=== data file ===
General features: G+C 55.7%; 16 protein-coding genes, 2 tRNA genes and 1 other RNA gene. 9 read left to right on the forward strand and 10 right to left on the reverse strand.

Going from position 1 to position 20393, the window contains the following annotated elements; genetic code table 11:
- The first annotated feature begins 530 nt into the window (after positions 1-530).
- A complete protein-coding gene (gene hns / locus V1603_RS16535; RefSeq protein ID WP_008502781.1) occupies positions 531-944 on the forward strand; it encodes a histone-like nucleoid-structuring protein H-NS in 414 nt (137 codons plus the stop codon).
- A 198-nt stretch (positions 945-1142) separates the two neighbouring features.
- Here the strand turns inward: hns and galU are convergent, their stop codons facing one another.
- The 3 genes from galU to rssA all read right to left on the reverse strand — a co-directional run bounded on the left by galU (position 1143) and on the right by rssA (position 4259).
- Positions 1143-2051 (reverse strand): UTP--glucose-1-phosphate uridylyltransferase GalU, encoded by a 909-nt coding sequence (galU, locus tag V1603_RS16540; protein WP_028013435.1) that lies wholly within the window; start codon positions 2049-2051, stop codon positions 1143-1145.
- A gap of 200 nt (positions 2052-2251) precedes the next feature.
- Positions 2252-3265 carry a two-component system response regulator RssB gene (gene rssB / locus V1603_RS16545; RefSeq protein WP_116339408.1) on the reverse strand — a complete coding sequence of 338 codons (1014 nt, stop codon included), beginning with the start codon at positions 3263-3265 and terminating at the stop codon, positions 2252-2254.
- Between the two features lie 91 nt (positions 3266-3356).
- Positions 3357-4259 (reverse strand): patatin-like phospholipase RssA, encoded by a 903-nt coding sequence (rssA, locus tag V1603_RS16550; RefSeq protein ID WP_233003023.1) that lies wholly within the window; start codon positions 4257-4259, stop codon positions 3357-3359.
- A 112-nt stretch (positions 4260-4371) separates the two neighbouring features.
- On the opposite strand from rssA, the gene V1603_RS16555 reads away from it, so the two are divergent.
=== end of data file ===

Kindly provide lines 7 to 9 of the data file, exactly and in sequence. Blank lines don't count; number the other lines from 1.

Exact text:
- The 3 genes from galU to rssA all read right to left on the reverse strand — a co-directional run bounded on the left by galU (position 1143) and on the right by rssA (position 4259).
- Positions 1143-2051 (reverse strand): UTP--glucose-1-phosphate uridylyltransferase GalU, encoded by a 909-nt coding sequence (galU, locus tag V1603_RS16540; protein WP_028013435.1) that lies wholly within the window; start codon positions 2049-2051, stop codon positions 1143-1145.
- A gap of 200 nt (positions 2052-2251) precedes the next feature.